43rd Circuit Court Judge Brent Elliott has been accused of misconduct in at least four separate cases (Standiford v. Standiford, Ashford v. Merkley, State v. Gross, and more recently – State v. Woodworth). The allegations related to the first three cases were printed in a December 2012 issue of Missouri Lawyers Weekly. Michele Puckett, of Cameron, was the attorney who brought the accusations forward. She alleges that Judge Elliott removed and destroyed questionable records from two case files in DeKalb County, just one day after he won the August 2012 Missouri Primary Election.
Puckett said she first noticed Elliott’s “unethical” behavior after she made a campaign contribution of $500 to his opponent Bill Burris. “He became more and more aggressive throughout 2012 and, frankly, that’s what prompted me to support his opponent,” Puckett said in an interview Tuesday.
According to the Missouri Lawyers article by Scott Lauck, Puckett’s allegations were made before Associate Judge Bart Spear during a December 17th probation revocation hearing of a 19-year-old Cameron man. Aside from allegedly destroying the documents in the Standiford and Ashford civil cases, Judge Elliott was also accused by Puckett of misconduct in a previous case against the Cameron teen. Puckett claimed Judge Elliott interviewed witnesses without disclosing the conversations to the attorneys in the case.
Lauck’s writing later caught the attention of one high-profile attorney, Robert Ramsey. Ramsey represents Chillicothe resident Mark Woodworth. Click to hear KMZU’s Chelsea Wade talk with Puckett and Ramsey:
Judge Elliott’s behavior was brought into question during a hearing in the Woodworth case on Monday. Woodworth was convicted twice in the 1990 shooting death of his neighbor Cathy Robertson. The Missouri Supreme Court overturned the ruling in early January. One month later, Woodworth was released on bond as the state prepares to try him for a third time.
In an interview with KMZU News on Tuesday, Ramsey said he intends to put the state on trial. “We plan to show all of these characters’ lack of integrity and credibility. That includes Judge [Kenneth] Lewis, the investigators, and the attorneys that participated in this.”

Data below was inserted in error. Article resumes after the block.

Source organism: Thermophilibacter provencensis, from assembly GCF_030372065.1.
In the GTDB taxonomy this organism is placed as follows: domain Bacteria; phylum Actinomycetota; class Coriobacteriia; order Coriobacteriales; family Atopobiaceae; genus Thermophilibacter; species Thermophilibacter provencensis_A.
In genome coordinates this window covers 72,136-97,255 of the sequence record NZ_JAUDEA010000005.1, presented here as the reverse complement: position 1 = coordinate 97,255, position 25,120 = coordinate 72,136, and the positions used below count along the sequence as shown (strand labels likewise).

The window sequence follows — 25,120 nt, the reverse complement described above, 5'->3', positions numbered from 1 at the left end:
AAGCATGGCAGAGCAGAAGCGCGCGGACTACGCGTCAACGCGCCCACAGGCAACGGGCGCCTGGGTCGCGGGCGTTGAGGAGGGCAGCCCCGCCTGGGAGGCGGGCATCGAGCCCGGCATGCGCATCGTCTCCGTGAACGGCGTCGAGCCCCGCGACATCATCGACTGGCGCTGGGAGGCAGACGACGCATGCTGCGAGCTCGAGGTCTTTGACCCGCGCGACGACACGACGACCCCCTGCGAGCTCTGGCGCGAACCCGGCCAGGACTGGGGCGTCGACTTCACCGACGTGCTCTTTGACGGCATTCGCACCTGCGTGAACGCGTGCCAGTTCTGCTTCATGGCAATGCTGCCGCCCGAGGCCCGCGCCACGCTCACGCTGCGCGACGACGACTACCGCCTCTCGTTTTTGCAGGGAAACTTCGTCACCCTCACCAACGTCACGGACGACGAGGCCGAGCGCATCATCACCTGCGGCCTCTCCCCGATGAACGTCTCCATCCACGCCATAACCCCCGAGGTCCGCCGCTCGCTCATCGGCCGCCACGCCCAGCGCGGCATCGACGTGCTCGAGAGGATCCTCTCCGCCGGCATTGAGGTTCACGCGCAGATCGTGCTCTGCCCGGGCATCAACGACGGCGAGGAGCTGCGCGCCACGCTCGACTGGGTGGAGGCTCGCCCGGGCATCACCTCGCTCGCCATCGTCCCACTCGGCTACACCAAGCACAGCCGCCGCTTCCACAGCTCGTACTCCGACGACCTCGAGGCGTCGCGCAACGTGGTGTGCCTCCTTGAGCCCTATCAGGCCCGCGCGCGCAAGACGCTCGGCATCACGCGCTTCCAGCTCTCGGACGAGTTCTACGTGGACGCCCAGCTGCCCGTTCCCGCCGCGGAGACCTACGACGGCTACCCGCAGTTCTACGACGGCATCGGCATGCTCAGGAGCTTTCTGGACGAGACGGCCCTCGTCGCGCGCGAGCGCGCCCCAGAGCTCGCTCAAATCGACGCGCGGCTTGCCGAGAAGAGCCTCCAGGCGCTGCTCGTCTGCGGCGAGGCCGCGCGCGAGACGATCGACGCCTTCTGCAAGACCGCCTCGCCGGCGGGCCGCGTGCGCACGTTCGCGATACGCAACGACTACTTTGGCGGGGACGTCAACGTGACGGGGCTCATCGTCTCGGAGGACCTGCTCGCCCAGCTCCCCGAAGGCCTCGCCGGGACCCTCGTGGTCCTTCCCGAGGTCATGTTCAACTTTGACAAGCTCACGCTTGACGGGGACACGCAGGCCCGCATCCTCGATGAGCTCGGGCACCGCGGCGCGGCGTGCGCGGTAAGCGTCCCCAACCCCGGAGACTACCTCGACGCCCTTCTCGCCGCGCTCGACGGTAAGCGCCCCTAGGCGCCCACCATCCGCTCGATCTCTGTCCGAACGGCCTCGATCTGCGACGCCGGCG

Elliott, who served as a private attorney at the time of the Woodworth investigation and who Ramsey said regularly consulted with private investigator Terry Diester, was listed as a focal point in Special Master Judge Gary Oxenhandler’s report. Ramsey adds that Puckett’s allegations against Elliott show a pattern of misconduct. “Over the last 11 years, I have encountered missing documents, missing files, and vital information that is hidden from the litigants, from the defendants, and people in front of court. It was going on [during Woodworth's proceedings] and it is going on now. It seems to me that one situation sort of proves the other,” Ramsey stated.
In the Woodworth case, Ramsey cited one file in particular, which dealt with an order of protection by Rochelle Robertson against Brandon Hagan (Thomure), that allegedly went missing. Ramsey said it was later found in another county. According to Ramsey, Elliott was the attorney of record at the time. Ramsey also alleges that Grand Jury transcripts and case files involving Jim Johnson could also not be found. (Jim Johnson, according to the special master’s report, was a “full-time, small-time thief specializing in stealing farm products, grains and chemicals in Livingston and adjacent counties. Johnson purportedly had testimony that would incriminate Woodworth).
Puckett agreed with Ramsey’s statement about Elliott’s behavior saying the questionable acts are concerning. “Sometimes the best indicator of the future is the past, and they look remarkably similar. I’m hoping that the Missouri Bar steps up and looks at this seriously. I think that is important for the protection of the general public and further to enhance the general public’s perception of some confidence and integrity in the system.”
Judge Elliott did not return phone calls by KMZU News seeking comment. According to Lauck’s article, Judge Elliott told him that “judicial ethics prevented him from talking about pending cases.”
Due to copyright laws, the full article by Scott Lauck could not be published on kmzu.com. To read the full version click here.